capsule review

Panasonic Lumix DMC-LS85

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At a Glance
  • Generic Company Place Holder Panasonic Lumix DMC-LS85 Compact Camera

A $120 point-and-shoot camera, the 8-megapixel Panasonic Lumix DMC-LS85 has a surprisingly rich feature set and good image quality. Its Leica lens offers a 4X optical zoom, from 33mm to 132mm.

Like its older (and more expensive) sibling, the Lumix DMC-FS25, the DMC-LS85 has a convenient Intelligent Auto (iA) button on its top, next to the shutter button. Pressing the iA button turns on various in-camera optimization features, such as optical image stabilization, automatic scene selection based on the shooting environment, red-eye correction, and ISO adjustment. It's a handy thing to have right next to the shutter button, and it did a good job of tweaking the settings based on what I was shooting. Casual set-it-and-forget-it photographers will definitely like the iA button.

You can also select your scene mode manually, and there are 21 settings to choose from in the LS85's menu. Old standards such as Portrait, Landscape, Sports, and Candlelight are in the mix, but there are also some unique modes, such as Aerial Photo (for taking pictures through airplane windows), Fireworks, Food, and a High Speed Burst mode that reaches up to 5 shots per second at the lowest-resolution setting.

It's also great to have optical image stabilization in a camera of this price. Other bargain models in the $150 range have either digital image stabilization (such as the Nikon Coolpix L20) or no image stabilization at all (such as the Canon PowerShot A480). The stabilization works well, too, as I captured sharp images even when I shook the camera around dramatically.

Other convenient features include the ability to run on two AA batteries and an SD/SDHC card slot that is on the side of the camera, rather than hidden in the battery compartment. As for battery life, the Lumix DMC-LS85 fared well in PC World Test Center evaluations, firing off 280 shots before the batteries needed to be replaced. That's short of the 300-plus shots we've seen in a lot of other point-and-shoots, but good enough to net a battery life score of Good.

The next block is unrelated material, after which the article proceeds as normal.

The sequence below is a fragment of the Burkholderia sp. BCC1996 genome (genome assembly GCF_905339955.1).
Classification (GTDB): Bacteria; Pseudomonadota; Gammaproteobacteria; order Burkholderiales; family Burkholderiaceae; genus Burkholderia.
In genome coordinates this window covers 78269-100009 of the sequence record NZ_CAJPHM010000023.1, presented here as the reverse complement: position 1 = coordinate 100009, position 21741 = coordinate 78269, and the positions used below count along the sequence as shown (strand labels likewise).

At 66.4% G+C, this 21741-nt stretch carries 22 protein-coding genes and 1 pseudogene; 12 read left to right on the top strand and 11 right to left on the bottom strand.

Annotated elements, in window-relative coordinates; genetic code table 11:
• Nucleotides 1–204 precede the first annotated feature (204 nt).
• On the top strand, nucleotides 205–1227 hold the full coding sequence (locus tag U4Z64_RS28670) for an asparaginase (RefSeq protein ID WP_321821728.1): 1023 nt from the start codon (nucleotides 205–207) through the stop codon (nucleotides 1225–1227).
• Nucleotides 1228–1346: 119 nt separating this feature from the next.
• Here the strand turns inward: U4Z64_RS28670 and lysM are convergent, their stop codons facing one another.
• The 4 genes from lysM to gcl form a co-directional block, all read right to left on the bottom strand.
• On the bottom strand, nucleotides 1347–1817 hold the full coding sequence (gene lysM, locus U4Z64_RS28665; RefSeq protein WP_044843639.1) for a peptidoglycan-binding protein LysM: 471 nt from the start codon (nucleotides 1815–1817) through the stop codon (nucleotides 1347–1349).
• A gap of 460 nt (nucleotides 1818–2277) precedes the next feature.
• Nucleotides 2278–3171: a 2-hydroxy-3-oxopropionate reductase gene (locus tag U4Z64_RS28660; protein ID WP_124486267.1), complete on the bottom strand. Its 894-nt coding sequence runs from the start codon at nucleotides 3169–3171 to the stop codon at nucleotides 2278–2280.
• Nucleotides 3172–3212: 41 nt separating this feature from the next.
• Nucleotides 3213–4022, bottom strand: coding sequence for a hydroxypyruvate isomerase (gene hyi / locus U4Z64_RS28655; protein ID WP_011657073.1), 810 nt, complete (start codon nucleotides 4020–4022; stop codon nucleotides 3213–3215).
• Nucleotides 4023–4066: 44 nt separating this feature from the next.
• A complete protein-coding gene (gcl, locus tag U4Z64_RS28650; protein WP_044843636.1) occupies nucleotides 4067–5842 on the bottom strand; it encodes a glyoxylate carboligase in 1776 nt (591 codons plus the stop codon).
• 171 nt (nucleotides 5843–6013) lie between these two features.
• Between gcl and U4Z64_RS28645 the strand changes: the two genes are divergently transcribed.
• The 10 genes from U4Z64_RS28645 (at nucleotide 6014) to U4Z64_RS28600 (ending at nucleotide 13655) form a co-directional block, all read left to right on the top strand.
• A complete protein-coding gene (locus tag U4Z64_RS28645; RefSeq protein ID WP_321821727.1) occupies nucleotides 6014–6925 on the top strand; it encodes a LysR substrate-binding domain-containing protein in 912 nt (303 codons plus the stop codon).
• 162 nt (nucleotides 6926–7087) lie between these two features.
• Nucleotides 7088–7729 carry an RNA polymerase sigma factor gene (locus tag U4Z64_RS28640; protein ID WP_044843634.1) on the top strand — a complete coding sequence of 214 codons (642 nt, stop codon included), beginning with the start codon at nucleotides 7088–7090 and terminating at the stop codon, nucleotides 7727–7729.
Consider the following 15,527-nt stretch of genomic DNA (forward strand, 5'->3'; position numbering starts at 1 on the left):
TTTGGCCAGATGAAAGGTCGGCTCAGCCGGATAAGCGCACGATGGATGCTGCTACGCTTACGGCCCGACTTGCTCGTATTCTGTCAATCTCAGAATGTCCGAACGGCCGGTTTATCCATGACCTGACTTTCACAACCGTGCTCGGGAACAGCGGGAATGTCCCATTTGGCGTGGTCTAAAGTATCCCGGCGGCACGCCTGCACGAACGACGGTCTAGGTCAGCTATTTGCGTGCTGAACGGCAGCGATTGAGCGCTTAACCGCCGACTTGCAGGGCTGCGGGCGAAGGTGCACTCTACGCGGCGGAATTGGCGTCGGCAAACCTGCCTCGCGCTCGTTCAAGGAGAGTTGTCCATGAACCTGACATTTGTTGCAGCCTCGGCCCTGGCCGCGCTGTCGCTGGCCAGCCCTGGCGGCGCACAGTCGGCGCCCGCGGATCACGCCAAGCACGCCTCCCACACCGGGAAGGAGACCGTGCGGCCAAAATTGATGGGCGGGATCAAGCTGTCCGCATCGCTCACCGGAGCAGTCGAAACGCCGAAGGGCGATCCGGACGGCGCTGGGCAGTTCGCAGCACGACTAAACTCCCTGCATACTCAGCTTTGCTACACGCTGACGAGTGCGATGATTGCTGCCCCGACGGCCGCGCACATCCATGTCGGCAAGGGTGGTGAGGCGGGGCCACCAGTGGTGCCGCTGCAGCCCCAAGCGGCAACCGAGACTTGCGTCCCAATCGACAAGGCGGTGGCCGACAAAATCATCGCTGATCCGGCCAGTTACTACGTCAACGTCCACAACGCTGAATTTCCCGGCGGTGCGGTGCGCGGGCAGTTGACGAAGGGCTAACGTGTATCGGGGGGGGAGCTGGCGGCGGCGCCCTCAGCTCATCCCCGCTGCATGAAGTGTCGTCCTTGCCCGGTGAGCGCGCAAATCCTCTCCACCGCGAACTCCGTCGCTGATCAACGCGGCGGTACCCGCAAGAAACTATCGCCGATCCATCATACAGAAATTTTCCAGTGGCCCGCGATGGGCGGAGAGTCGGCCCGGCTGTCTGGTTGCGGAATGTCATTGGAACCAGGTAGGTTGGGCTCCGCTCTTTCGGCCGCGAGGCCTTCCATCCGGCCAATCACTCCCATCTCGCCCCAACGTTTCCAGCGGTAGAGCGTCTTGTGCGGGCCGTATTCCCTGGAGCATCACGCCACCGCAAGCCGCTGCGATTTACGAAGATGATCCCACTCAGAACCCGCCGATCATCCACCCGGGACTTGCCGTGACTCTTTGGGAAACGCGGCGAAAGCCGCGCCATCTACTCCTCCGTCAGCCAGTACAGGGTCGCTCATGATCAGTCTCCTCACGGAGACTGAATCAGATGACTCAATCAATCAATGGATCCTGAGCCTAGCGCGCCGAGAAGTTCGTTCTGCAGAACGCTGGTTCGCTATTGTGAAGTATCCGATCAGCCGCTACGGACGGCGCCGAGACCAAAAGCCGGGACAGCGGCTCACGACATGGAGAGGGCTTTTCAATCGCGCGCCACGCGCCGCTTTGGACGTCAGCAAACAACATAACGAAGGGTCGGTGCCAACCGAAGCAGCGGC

On the downside, the Lumix DMC-LS85 has a plasticky, cheap-feeling build that's also a bit bulky in the hand thanks to the AA batteries. The 2.5-inch LCD screen on the back is also a bit small, but it's plenty bright enough to see in sunlight.

Like the Lumix DMC-FS25, most of the controls are handled by switches and buttons. The shutter button, zoom ring, Intelligent Auto button, and on/off switch are all on top of the camera. To the right of the LCD on the back are a photo/playback switch, a dedicated mode button, and a menu button surrounded by four navigation buttons that double as one-touch controls for exposure settings, the flash, the macro mode, and the timer. Under that are two more buttons to adjust display settings and access a separate menu for image stabilization, auto focus, white balance, and LCD brightness.

In PC World Test Center jury evaluations, the Panasonic Lumix DMC-LS85 matched up well to its sub-$200 competition, earning an overall image quality rating of Good. Color accuracy and low levels of distortion were its strong suits, but its images weren't as sharp as those from much of the competition.

The Lumix DMC-LS85 also shoots motion-JPG standard-definition video at 30 frames per second, but like most point-and-shoot cameras, you can't zoom in or out while you're shooting video.

The all-business Panasonic Lumix DMC-LS85 certainly won't induce awe-inspired gasps with its plain looks and plasticky feel, but for a very affordable camera--indeed, one with a rock-bottom price--it does offer a stunning set of features. If you've only got $120 to spend, this camera might be the best option out there right now.

--Tim Moynihan

This story, "Panasonic Lumix DMC-LS85" was originally published by PCWorld.

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At a Glance
  • For a bargain-bin camera, the Lumix DMC-LS85 offers nice stabilization, good images, a Leica lens, and great scene modes.

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